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Agricultural training institutes hail execution of CISTI project

by Atlanta Business Journal

The project which commenced in 2020 and expected to be completed later this year, has benefited 29 agricultural training institutes in the country. It has facilitated review and approval of six new training modules for agriculture production on certificate and diploma levels which also saw organic farming being added as a course.

The initiative is implemented collaboratively by the government and the Sustainable Agriculture Tanzania (SAT).

JumaDebe, a garden attendant at the Ministry of Agriculture Training Institute–(MATI- Katrin in Ifakara town, Morogoro Region said the project hasn’t only ended reviewing curriculum to incorporate organic farming but also broadened the understanding of staff, students and farmers on the importance of organic farming.

“I am one of the beneficiaries of the implementation of the project because I attended training on organic farming in Morogoro four times, and now I have broader understanding the its importance and i am practicing it here at the college and my home,” Debe said recently when a team from SAT visited the college.

Moses Chavala, tutor at MATI-Ilonga in Kilosa District, Morogoro Region hailed the government and SAT for coming up with the project as apart from helping reduce much of artificial fertilisers and chemicals in farms, it will also help restore soil fertility in many parts of the country.

“For many years, students were learning agriculture in general but they were not getting deep knowledge on organic farming as it was seen as an outdated kind, but it is not true, the farming is currently much paying as many customers globally prefer organic produced products,” he said.

Thanky Mathew, a student at MATI-Ilonga said apart from being taught deeply on organic farming the subject also has a component of climate change which is currently very important.

“Climate change is currently negatively impacting various key areas including agriculture, so as students we need to know how we can overcome the impacts while practicing well farming projects,” she said.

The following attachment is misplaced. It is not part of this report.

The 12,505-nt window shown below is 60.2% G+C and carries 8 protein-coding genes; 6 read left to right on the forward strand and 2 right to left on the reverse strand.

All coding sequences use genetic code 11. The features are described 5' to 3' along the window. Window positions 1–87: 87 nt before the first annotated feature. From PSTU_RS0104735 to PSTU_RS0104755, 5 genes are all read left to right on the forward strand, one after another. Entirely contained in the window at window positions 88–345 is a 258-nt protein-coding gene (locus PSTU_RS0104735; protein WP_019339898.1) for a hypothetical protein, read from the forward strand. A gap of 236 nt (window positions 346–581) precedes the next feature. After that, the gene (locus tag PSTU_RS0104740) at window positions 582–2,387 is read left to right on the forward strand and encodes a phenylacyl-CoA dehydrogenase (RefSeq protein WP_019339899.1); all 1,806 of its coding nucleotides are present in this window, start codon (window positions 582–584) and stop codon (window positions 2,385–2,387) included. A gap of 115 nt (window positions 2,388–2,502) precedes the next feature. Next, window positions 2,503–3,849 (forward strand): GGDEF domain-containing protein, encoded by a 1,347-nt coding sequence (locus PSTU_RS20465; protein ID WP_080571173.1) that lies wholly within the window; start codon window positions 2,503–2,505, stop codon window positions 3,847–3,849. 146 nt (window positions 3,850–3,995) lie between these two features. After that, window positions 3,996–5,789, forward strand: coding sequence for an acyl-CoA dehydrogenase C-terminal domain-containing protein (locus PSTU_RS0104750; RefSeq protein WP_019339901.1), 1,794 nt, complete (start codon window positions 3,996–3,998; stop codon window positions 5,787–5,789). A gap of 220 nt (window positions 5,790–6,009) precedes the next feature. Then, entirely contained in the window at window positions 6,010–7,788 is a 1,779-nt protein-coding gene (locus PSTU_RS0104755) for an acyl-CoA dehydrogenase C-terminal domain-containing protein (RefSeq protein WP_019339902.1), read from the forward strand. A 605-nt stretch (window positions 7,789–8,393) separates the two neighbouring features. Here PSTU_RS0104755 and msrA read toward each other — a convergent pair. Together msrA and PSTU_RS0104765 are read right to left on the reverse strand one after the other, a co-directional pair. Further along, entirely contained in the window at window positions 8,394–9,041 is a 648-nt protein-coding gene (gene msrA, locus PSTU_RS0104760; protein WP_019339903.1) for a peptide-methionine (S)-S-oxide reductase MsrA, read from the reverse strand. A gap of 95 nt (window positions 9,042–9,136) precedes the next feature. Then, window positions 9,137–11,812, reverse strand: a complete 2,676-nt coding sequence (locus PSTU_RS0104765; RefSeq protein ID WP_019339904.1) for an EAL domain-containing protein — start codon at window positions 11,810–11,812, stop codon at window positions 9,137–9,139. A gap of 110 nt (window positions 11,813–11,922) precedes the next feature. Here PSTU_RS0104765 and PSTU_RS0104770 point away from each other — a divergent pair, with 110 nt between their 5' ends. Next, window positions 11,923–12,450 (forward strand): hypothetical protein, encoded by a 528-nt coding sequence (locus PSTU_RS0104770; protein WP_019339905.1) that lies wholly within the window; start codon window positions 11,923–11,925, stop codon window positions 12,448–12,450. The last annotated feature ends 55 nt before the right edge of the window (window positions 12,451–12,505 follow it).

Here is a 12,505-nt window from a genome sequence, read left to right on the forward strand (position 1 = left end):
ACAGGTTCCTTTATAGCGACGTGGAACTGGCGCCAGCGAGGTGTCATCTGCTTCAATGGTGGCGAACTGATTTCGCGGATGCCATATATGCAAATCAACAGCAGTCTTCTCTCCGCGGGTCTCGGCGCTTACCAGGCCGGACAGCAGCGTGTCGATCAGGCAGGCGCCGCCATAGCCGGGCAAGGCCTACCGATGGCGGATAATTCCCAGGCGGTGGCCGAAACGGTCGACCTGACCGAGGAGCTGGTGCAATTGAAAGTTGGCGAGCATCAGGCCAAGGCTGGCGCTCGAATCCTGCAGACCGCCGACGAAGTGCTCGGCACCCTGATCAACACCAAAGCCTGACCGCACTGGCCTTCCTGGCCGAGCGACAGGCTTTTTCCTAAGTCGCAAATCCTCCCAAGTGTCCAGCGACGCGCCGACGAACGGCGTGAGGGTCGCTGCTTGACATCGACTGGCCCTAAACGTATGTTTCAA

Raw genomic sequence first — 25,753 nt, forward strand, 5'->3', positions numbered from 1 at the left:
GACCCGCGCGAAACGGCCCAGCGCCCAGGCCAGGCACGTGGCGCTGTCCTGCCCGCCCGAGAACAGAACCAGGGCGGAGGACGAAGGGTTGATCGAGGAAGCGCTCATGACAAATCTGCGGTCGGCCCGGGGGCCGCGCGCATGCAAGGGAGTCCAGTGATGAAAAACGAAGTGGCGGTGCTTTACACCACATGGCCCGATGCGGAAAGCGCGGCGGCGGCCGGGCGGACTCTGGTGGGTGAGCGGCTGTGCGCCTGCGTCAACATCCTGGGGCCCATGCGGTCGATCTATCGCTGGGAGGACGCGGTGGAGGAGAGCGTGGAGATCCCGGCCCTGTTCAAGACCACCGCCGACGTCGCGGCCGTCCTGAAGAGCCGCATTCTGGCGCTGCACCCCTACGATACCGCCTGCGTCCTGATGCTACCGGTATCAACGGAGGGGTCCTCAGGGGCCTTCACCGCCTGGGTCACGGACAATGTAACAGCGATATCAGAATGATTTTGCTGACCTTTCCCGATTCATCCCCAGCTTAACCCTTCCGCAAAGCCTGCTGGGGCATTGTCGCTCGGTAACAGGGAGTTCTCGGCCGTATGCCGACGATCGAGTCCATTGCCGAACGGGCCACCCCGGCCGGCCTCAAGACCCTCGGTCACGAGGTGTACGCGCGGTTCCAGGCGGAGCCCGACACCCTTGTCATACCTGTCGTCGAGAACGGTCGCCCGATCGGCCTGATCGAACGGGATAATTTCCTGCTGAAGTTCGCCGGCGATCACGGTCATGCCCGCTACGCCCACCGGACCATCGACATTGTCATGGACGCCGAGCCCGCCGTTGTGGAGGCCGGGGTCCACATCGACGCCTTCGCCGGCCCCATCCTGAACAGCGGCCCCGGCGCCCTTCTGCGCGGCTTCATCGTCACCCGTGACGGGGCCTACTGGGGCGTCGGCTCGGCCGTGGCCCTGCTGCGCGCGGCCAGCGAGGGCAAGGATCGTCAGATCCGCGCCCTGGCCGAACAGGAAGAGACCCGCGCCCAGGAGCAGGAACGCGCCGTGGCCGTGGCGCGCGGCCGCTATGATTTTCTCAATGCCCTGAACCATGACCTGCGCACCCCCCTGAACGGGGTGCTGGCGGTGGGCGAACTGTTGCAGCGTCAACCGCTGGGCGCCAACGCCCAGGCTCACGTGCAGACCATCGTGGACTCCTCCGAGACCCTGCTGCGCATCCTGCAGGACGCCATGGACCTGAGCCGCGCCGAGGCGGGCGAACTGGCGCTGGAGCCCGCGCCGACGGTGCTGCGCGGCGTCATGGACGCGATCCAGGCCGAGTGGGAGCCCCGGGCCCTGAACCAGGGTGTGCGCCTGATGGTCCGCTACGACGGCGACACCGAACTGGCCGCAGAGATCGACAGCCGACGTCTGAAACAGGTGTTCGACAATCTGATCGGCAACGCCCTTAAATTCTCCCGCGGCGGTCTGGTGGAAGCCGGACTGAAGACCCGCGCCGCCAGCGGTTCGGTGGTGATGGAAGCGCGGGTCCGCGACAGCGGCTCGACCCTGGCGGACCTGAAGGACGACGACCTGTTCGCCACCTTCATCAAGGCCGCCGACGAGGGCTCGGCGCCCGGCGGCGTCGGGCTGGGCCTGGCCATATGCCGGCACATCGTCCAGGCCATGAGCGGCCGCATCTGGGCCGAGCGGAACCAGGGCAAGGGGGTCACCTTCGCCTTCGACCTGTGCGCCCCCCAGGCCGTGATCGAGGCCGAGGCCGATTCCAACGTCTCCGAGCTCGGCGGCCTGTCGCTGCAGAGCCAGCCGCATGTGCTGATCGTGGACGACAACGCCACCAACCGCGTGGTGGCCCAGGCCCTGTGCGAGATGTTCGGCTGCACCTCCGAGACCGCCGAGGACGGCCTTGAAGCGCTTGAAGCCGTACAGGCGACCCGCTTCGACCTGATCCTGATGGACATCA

YohannesMsigwa, admission officer at the National Sugar Institute (NSI) based in Kilombero District, Morogoro Region said that the project has transformed their mindsets and many students as well as staff now admire organic farming more than the modern one as they have witnessed themselves in the school’s garden.

“The staff here were the first ones to taste the vegetables which are free from chemicals, from there the garden attendants increased efforts and expanded their plots to produce more products so as to cater the demand in the college as well as serve other customers in the street,” he explained.

AntuseMassawe, programme manager from SAT said the project purpose was to support public and private training institutions to produce graduates who are in line with the need of the country through successfully integrating and implementing organic agriculture, gender, environmental management, cooperatives and communication skills through the new training curriculum for agriculture on certificate and diploma levels.”

With support by Liechtenstein Development Service(LED) and coordinated by the government, the project has helped integrate several areas such as organic agriculture, gender inclusive, environmental management, cooperatives and communication skills that is based on the new training curriculum for agriculture at certificate and diploma levels.

In the past, the vegetable production yield was very poor and sometimes total loss caused by pests and diseases; high usage of synthetic pesticides to control pests and diseases increasing the cost of production and long term effects to workers and consumers,” he said.

 

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